Coming around from the first ridge, I was feeling somewhat glucose-deplete, so I had one of the sugar packets I always carry with me and walked down the road a ways to see how far I was from town, hoping that maybe this would be a way to walk to work. Soon I saw that there was no such luck, I was well up between the ridges and quite a bit higher than the road. There was naught but mountains, trees, and beautiful, isolate cottage with some shaggy livestock grazing nearby. Since I am reading James Harriot (as I do every time I travel abroad), it was hard not to think of how lonely and cold it could be up here in a few months… and of animals giving birth.
I followed the road into the woods and then turned in the direction of home, but as I hiked along, I began to suspect that the road would eventually meet up with the path Ping and I had taken the other day. Therefore, when I arrived at the bottom of a steep gully, I was easily drawn up it and into a trackless territory.
But no part of Germany is truly trackless and soon, I was staring at a sign post which had every route on it save the one I wanted. Luckily, at that moment, Deitmar and Ingrid—two random people—showed up and invite me to walk with them.
Dietmar explains that he works with IBA's old sister company. The two used to be cojoined with IBA doing the base-level research and the other company doing the production, but it's hard to keep a group together when it's doing two different things like that. For the first part of the walk, I'm convinced that Dietmar and Ingrid are married, but he tells me later on that she's actually his mother. That explains the completely white hair, but she's quite spry, cruising up the ridge with us. Our conversation is primarily in German, but also in English. Dietmar says he learned this in school and was motivated to do well by the very attractive teacher he had, but complains that he doesn't get to use it very often. Not infrequently, the Dietmar will be speaking to me in German, gradually speed up, say something incomprehensible and then laugh loudly while maintaining a very observant look. Taken out of context, there's something vaguely menacing about it.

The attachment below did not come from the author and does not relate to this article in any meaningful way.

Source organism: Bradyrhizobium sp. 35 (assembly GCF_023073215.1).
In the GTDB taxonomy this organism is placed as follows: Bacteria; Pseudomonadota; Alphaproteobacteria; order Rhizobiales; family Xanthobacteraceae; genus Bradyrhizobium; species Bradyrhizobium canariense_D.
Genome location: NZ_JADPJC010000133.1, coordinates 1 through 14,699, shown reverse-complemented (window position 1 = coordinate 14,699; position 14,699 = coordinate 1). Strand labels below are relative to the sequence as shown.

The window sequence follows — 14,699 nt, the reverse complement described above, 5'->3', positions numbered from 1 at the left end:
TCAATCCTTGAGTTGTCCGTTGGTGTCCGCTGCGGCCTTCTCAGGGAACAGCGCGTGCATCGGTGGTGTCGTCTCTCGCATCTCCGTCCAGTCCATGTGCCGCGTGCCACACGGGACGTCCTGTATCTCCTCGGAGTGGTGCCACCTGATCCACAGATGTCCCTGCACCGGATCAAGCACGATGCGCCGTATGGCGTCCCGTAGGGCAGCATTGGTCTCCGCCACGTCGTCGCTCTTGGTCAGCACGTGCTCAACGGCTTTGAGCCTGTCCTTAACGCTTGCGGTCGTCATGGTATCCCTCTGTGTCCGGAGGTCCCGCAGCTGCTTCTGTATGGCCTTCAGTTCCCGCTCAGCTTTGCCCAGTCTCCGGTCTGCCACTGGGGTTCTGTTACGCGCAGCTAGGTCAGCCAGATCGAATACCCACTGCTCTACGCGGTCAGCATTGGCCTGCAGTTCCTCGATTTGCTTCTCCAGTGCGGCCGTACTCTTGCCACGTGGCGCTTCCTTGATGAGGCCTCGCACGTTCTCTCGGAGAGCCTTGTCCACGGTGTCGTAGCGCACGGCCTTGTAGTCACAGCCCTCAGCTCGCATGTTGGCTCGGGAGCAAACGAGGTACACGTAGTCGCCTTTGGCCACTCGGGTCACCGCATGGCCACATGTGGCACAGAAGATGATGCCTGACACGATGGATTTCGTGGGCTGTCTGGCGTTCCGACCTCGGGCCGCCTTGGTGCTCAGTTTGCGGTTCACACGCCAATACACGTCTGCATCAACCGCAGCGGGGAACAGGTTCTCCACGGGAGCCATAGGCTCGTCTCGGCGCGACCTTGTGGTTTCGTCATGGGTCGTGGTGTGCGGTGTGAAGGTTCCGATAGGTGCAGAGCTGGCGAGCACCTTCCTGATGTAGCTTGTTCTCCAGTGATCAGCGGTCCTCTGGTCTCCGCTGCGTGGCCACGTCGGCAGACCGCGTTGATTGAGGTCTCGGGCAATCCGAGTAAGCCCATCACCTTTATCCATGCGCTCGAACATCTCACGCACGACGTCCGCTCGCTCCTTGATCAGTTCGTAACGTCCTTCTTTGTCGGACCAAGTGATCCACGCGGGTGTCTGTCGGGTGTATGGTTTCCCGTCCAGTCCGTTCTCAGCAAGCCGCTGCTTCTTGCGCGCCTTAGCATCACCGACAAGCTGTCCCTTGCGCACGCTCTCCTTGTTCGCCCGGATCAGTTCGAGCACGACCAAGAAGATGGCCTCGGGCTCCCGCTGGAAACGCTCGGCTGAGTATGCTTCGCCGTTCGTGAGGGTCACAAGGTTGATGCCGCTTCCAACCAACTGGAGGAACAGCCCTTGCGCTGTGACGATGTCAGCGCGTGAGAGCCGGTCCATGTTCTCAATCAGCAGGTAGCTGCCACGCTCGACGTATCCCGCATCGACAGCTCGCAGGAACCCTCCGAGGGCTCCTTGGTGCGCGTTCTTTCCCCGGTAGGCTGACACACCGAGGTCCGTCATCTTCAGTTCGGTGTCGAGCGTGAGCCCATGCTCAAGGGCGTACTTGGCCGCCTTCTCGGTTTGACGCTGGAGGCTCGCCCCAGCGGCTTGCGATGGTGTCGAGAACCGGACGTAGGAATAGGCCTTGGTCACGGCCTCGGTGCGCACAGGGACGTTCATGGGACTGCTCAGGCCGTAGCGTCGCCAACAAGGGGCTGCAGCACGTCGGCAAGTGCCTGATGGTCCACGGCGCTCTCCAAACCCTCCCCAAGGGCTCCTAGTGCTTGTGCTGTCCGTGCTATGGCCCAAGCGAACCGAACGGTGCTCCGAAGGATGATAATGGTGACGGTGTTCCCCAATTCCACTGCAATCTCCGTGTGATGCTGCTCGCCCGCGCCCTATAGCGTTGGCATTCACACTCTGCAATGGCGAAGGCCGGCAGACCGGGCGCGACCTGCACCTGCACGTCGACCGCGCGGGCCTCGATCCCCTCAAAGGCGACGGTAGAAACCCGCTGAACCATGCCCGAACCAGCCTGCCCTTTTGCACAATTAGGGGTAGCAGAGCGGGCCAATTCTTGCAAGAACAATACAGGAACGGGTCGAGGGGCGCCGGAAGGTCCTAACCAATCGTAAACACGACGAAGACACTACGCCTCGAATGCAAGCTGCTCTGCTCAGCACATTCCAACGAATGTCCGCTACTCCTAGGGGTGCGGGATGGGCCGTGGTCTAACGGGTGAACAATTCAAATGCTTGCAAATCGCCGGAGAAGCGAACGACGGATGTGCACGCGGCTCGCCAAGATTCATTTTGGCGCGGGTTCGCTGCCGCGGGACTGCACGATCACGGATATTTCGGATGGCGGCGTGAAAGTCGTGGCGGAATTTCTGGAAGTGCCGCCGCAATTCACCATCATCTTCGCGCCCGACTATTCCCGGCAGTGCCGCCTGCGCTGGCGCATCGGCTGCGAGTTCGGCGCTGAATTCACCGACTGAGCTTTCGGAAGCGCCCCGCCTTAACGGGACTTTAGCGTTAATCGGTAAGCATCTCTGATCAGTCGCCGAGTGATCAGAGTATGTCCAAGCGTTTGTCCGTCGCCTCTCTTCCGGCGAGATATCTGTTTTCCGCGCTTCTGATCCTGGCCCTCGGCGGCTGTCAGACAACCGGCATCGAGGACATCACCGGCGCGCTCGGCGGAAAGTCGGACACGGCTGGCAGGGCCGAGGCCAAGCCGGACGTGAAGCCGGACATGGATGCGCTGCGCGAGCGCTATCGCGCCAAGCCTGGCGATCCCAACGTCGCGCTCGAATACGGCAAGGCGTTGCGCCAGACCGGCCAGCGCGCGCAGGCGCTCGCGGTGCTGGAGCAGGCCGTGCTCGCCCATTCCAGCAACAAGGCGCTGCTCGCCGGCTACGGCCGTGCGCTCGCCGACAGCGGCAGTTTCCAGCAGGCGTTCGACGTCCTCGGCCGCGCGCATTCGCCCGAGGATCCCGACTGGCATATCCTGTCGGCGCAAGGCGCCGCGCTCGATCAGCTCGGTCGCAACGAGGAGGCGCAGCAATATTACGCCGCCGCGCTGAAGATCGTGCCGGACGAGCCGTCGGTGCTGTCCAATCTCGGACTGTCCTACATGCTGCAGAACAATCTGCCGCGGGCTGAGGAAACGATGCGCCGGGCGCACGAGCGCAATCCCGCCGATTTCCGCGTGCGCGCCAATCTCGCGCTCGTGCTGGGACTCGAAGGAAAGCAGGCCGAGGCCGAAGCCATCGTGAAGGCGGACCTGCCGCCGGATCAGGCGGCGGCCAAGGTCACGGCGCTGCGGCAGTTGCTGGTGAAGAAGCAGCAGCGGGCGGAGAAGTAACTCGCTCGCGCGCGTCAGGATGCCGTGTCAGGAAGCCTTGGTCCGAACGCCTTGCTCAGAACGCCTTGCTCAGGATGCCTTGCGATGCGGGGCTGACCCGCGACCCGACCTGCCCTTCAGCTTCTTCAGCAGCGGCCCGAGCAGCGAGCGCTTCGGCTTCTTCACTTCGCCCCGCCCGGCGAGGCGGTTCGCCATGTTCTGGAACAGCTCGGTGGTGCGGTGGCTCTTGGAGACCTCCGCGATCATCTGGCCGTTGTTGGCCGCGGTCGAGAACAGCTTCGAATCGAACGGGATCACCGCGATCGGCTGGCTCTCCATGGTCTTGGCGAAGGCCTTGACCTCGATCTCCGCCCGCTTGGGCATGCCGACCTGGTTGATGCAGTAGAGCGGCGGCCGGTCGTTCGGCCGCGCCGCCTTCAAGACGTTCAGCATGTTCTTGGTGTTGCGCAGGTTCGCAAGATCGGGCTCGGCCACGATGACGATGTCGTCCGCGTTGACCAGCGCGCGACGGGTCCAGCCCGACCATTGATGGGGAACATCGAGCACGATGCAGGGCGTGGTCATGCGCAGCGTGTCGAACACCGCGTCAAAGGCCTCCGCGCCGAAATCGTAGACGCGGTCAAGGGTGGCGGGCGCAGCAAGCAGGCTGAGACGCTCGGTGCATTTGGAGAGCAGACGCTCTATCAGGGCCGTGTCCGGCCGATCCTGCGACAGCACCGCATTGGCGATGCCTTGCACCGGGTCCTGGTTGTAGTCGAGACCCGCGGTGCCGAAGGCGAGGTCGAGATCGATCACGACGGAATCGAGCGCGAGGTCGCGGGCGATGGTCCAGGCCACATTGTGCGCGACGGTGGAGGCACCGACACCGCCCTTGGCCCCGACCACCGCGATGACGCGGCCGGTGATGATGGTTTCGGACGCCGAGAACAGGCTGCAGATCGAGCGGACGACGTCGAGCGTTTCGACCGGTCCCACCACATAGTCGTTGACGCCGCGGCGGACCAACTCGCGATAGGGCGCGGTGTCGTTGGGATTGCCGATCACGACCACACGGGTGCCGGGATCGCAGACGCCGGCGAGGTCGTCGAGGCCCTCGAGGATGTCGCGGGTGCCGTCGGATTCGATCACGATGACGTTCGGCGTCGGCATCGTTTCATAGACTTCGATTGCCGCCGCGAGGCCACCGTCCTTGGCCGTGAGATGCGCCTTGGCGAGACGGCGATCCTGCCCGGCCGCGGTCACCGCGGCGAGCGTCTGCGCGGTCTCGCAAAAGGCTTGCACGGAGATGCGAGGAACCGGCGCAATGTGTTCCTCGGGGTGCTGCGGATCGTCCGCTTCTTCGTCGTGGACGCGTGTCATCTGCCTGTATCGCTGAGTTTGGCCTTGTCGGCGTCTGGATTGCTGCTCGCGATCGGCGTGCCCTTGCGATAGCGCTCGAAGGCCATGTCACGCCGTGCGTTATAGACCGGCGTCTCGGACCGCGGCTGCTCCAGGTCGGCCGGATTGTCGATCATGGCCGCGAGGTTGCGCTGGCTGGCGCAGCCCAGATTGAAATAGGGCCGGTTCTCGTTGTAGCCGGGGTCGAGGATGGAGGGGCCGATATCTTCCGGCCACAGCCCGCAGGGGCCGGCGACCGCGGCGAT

Eventually, we loop around to the Dunncross from which Ping and I survey the city last week. Dietmar translates that after the war, soldiers returning to Heilbad cleared a space on the hilltop and set up this giant cross overlooking the city. It's since been replaced once because the original wood deteriorated. We continue walking and the trail loops down to the edge of the pasture, then Dietmar and Ingrid say good-bye and walk back into the woods towards their car and I walk through Heilbad in twilight towards my flat. It's especially beautiful at this time of day, though disorientating in a spatiotemporal sense.